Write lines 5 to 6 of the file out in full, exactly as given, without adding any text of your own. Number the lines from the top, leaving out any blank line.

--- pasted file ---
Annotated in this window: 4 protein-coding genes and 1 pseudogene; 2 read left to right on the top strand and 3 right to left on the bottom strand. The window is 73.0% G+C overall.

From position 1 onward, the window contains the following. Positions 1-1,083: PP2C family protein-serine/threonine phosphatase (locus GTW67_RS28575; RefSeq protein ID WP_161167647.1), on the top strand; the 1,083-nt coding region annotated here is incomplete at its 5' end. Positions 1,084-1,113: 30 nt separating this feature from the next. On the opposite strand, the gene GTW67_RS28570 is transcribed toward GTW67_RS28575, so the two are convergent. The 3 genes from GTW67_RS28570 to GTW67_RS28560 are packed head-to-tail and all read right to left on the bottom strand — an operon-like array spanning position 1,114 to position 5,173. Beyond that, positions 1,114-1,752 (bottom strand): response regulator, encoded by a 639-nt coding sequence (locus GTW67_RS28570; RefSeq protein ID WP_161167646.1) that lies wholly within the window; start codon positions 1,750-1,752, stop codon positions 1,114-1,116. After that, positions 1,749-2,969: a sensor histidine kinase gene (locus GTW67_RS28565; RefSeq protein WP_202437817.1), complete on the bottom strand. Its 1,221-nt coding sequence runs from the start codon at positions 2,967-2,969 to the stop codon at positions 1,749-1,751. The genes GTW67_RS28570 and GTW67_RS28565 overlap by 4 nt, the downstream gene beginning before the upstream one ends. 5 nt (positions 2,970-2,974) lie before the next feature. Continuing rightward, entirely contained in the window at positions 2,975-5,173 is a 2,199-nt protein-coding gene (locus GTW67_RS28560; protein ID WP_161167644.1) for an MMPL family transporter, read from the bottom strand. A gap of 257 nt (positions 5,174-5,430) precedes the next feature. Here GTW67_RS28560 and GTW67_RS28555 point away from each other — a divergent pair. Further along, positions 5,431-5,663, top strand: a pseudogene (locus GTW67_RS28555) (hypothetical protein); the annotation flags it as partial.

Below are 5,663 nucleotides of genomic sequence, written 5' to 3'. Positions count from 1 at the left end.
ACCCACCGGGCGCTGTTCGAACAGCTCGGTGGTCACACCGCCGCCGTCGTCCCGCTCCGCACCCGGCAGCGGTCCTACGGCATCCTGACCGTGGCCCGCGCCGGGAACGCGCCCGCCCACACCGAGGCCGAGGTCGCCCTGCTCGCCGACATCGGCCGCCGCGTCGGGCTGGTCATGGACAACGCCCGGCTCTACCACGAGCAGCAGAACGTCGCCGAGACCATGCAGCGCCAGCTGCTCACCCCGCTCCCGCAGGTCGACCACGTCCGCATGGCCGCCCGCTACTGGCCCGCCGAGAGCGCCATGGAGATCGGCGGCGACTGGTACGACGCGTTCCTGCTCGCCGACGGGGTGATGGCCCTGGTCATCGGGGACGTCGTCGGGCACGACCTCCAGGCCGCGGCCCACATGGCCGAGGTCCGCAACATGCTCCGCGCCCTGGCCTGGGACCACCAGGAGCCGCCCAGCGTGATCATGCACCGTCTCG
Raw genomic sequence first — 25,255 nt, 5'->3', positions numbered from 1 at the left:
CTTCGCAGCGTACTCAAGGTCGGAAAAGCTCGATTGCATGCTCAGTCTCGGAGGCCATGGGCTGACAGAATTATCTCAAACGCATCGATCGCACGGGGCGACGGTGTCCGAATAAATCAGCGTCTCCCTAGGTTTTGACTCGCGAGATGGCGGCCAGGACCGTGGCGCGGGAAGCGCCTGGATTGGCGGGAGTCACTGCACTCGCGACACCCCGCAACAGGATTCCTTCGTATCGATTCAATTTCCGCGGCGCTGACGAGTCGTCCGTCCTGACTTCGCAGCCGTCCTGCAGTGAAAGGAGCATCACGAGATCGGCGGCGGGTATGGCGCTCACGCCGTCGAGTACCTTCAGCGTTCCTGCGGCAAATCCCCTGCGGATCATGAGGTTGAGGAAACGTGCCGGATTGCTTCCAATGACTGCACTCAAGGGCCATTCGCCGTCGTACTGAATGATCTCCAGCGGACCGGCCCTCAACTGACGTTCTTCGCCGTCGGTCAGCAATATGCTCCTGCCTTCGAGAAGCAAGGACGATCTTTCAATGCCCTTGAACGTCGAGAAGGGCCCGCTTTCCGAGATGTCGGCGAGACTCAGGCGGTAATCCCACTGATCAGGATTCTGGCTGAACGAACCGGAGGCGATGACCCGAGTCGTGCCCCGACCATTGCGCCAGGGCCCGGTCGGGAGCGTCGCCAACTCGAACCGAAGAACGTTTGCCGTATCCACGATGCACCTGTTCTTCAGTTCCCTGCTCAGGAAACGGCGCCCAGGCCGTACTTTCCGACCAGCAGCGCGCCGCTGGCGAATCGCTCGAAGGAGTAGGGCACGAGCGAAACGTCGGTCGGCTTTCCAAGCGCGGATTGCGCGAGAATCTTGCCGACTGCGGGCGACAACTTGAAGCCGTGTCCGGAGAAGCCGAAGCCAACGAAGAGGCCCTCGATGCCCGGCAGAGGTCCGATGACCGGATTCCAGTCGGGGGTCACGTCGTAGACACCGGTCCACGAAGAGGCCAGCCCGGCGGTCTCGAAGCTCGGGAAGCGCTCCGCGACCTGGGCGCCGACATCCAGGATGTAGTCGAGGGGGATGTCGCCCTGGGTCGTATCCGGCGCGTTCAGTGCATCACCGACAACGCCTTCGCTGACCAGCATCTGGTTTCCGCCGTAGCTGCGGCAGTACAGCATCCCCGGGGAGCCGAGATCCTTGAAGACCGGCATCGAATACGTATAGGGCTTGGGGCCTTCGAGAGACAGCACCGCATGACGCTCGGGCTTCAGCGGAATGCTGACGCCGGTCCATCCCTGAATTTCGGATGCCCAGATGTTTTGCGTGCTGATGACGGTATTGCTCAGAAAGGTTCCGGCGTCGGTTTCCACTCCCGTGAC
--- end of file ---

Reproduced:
Raw genomic sequence first — 25,255 nt, 5'->3', positions numbered from 1 at the left:
CTTCGCAGCGTACTCAAGGTCGGAAAAGCTCGATTGCATGCTCAGTCTCGGAGGCCATGGGCTGACAGAATTATCTCAAACGCATCGATCGCACGGGGCGACGGTGTCCGAATAAATCAGCGTCTCCCTAGGTTTTGACTCGCGAGATGGCGGCCAGGACCGTGGCGCGGGAAGCGCCTGGATTGGCGGGAGTCACTGCACTCGCGACACCCCGCAACAGGATTCCTTCGTATCGATTCAATTTCCGCGGCGCTGACGAGTCGTCCGTCCTGACTTCGCAGCCGTCCTGCAGTGAAAGGAGCATCACGAGATCGGCGGCGGGTATGGCGCTCACGCCGTCGAGTACCTTCAGCGTTCCTGCGGCAAATCCCCTGCGGATCATGAGGTTGAGGAAACGTGCCGGATTGCTTCCAATGACTGCACTCAAGGGCCATTCGCCGTCGTACTGAATGATCTCCAGCGGACCGGCCCTCAACTGACGTTCTTCGCCGTCGGTCAGCAATATGCTCCTGCCTTCGAGAAGCAAGGACGATCTTTCAATGCCCTTGAACGTCGAGAAGGGCCCGCTTTCCGAGATGTCGGCGAGACTCAGGCGGTAATCCCACTGATCAGGATTCTGGCTGAACGAACCGGAGGCGATGACCCGAGTCGTGCCCCGACCATTGCGCCAGGGCCCGGTCGGGAGCGTCGCCAACTCGAACCGAAGAACGTTTGCCGTATCCACGATGCACCTGTTCTTCAGTTCCCTGCTCAGGAAACGGCGCCCAGGCCGTACTTTCCGACCAGCAGCGCGCCGCTGGCGAATCGCTCGAAGGAGTAGGGCACGAGCGAAACGTCGGTCGGCTTTCCAAGCGCGGATTGCGCGAGAATCTTGCCGACTGCGGGCGACAACTTGAAGCCGTGTCCGGAGAAGCCGAAGCCAACGAAGAGGCCCTCGATGCCCGGCAGAGGTCCGATGACCGGATTCCAGTCGGGGGTCACGTCGTAGACACCGGTCCACGAAGAGGCCAGCCCGGCGGTCTCGAAGCTCGGGAAGCGCTCCGCGACCTGGGCGCCGACATCCAGGATGTAGTCGAGGGGGATGTCGCCCTGGGTCGTATCCGGCGCGTTCAGTGCATCACCGACAACGCCTTCGCTGACCAGCATCTGGTTTCCGCCGTAGCTGCGGCAGTACAGCATCCCCGGGGAGCCGAGATCCTTGAAGACCGGCATCGAATACGTATAGGGCTTGGGGCCTTCGAGAGACAGCACCGCATGACGCTCGGGCTTCAGCGGAATGCTGACGCCGGTCCATCCCTGAATTTCGGATGCCCAGATGTTTTGCGTGCTGATGACGGTATTGCTCAGAAAGGTTCCGGCGTCGGTTTCCACTCCCGTGAC